While the coronavirus has hogged the spotlight now for nearly two years, World AIDS Day is still recognized every year on December 1. Because it’s important to remember this 40-year health threat is still with us.
Founded in 1988, World AIDS Day was the first ever global health day.
One day, when HIV has been eradicated, the world will still need to know this ‘thing’ happened. That millions of people died.
They didn’t have ‘a bad day.’ They suffered and died.
Some folks stood up; some became complicit through their silence.
We tell young people today “it gets better.” And, it does.
That phrase today is associated with bullying and self-acceptance. But in the 1980s and 90s, the ‘better’ we needed seemed far, far away. And an uplifting mantra repeated at our reflections in a mirror didn’t solve the problem.
I can remember a couple of firsts when that ‘problem’ collided with my life on a first-person basis.
In December 1986, on the road with the national touring company of CATS (my first big job as an actor), we’d been told Tom Michael Reed, the show’s dance supervisor who had put our company together, had become ill.
No more information than that was offered. We didn’t need it. We knew.
A few months later, while the tour was in Kansas City, the company was called out into the hallway backstage after a performance. We were told Tom had passed.
I remember grabbing my best friend as we burst into tears. My journey to CATS had been a long rollercoaster ride, and Tom had taken a chance on 22-year-old me. In that moment, I realized how much someone’s belief in me could hold so much gravity.
A few years later, I met an impossibly handsome and talented actor in NYC who, for reasons I could not fully understand, looked at me in a way that made me like myself more.
On what would be our first date, sitting at a diner on the Upper West Side of Manhattan, he paused and then said, “I have to tell you something – I’m HIV positive.”
I took a breath and somehow, from somewhere in my 20-something body/mind/spirit, replied, “Well, you’ll have to help me with that.”
He smiled. I smiled. And we went on with our date.
Happily, he’s still a very good friend today with whom I know we have our own special connection.
And life went on beyond the barricades.
Each year, I make a point to read a couple of essays by writers much more talented than myself. They share these collections of words that capture a time now in the rearview mirror.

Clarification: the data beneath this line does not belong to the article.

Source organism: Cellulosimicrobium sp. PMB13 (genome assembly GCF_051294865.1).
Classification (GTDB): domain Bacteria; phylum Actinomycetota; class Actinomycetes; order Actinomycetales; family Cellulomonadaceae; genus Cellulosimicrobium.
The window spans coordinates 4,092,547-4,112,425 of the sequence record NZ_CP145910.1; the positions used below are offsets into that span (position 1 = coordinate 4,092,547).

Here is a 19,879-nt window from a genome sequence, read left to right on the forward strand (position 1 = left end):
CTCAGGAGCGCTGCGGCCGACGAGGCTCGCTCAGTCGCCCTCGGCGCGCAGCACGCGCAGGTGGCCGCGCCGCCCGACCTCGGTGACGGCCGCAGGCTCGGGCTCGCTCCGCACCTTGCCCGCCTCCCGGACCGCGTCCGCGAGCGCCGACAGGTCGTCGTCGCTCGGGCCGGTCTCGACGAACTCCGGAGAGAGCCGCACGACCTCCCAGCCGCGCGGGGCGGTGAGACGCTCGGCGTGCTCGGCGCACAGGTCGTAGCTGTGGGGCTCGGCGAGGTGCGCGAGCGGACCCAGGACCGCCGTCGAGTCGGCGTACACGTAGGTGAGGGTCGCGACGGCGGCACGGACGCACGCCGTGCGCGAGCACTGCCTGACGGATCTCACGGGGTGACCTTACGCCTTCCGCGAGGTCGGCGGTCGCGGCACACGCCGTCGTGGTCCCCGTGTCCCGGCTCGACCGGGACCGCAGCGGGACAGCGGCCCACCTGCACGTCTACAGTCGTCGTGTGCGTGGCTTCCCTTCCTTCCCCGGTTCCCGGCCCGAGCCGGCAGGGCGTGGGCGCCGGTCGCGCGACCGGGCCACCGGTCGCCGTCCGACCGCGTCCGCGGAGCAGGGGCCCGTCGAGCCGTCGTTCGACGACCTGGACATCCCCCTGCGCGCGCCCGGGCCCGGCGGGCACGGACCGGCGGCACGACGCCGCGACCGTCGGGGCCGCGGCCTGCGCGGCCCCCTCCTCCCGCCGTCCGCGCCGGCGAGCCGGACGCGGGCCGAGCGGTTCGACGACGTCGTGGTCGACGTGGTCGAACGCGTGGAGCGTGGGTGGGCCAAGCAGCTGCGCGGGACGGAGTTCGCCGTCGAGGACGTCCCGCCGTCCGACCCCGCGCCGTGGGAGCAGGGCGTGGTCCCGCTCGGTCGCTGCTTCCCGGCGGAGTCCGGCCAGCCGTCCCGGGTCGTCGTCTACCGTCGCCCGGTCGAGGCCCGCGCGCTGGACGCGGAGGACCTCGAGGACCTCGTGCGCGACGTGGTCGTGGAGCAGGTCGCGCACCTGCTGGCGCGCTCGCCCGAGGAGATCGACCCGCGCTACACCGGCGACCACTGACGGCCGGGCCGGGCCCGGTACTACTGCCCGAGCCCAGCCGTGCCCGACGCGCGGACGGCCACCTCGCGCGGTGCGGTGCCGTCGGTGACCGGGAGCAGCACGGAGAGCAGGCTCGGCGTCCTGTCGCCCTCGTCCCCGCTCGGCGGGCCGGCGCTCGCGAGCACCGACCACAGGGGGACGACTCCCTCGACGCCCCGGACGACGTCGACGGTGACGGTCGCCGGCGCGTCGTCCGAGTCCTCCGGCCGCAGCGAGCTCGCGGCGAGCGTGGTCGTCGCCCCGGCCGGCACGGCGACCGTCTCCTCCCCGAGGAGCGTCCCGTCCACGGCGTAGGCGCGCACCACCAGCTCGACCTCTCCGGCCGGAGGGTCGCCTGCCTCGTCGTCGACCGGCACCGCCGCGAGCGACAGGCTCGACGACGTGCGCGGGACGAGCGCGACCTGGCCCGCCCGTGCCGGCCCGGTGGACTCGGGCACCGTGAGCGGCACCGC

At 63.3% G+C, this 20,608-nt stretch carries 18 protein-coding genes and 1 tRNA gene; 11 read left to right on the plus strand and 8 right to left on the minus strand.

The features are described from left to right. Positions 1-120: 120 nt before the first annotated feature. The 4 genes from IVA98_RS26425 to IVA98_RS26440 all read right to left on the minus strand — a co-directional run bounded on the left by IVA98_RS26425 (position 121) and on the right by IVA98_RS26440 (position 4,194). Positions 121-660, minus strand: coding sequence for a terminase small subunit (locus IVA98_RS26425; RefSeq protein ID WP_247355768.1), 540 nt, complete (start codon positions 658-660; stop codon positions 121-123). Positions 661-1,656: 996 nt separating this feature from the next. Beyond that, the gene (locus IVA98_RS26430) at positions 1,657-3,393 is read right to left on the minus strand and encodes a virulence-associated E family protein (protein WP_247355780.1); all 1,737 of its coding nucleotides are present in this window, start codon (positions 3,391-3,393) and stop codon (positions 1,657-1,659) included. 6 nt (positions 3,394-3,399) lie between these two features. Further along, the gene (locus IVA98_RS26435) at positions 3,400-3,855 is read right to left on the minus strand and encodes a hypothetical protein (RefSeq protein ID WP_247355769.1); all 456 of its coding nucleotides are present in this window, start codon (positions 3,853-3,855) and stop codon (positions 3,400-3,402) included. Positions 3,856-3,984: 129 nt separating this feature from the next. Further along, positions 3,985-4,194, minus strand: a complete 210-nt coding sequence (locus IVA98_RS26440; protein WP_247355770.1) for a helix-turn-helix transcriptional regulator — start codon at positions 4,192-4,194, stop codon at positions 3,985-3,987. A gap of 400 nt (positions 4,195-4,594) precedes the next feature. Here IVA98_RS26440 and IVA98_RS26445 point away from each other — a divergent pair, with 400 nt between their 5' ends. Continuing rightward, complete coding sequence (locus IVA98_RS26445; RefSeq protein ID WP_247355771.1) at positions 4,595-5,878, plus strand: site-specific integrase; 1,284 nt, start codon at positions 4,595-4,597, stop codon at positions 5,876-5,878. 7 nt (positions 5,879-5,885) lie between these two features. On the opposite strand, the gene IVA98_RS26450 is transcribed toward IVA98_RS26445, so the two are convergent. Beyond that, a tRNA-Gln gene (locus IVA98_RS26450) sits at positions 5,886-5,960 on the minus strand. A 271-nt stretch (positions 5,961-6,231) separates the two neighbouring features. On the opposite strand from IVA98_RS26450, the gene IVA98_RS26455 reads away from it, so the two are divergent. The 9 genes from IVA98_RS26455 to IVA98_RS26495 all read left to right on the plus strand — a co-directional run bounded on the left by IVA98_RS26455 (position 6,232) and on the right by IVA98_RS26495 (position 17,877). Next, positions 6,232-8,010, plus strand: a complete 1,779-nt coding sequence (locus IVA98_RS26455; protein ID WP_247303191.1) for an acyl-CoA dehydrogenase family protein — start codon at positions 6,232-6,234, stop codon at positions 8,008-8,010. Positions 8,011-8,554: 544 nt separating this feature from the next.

Even when moving forward, it’s important to check in on the past.
Writer Mark King was honored by the National Lesbian Gay Journalists Association for a post he originally penned in 2007 about the courage he was forced to summon at a time when folks were holding to the ground as the ground kept shifting.
Here’s an excerpt:
The truth is simply this, and no one will convince me otherwise: My most courageous self, the best man that I’ll ever be, lived more than two decades ago during the first years of a horrific plague.
He worked relentlessly alongside a million others who had no choice but to act. He secretly prayed to survive, even above the lives of others, and his horrible prayer was answered with the death of nearly everyone close to him.
To say I miss that brutal decade would only be partially true. I miss the man I was forced to become, when an entire community abandoned tea dances for town hall meetings, when I learned to offer help to those facing what terrified me most.
Today, the lives of those of us who witnessed the horror have become relatively normal again, perhaps mundane. We prefer it. We have new lives in a world that isn’t choking on disease.
But once, there was a time when we were heroes.
The other piece I’d recommend is from Joe Jervis of JoeMyGod.
Each year, Joe shares his essay “Membership,” originally written in 2004.
The post chronicles a chapter in his life from 1985 when he and his friends suddenly joined a “new and modern group” of people who were forced to grieve much earlier than they should have.
For more than 30 years, World AIDS Day has encouraged us to observe and remember, but also to take action. The theme of World AIDS Day 2021 is “End inequalities. End AIDS.”
Today on World AIDS Day, our Administration is renewing our commitment to stand with the nearly 38M people living with HIV around the world as we pursue our shared goal of ending the HIV epidemic.
Read more in @POTUS's Proclamation on World AIDS Day, 2021: https://t.co/1qJCU8L6U8
— The White House (@WhiteHouse) December 1, 2021
In his 2021 World AIDS Day proclamation, President Biden wrote that his administration “remains steadfast in our efforts to end the HIV epidemic, confront systems and policies that perpetuate entrenched health inequities, and build a healthier world for all people.”
We also celebrate this place and time when medications keep people alive with fewer and fewer complications. For a huge number of people in treatment, viral loads can become undetectable. And undetectable = untransmittable.
And thanks to the success of COVID-19 vaccines using mRNA technology, pharma-giant Moderna announced in August that it would soon launch a Phase 1 clinical trial for two new mRNA-based HIV vaccines, giving scientists fresh hope.
We are still here. Tomorrow will come, the horizon will continue to loom in the distance, even as we check the rearview mirror out of the corner of our eye.
So, take a moment and remember. You can click here for a list of events today planned online and around the world.
p.s. know your status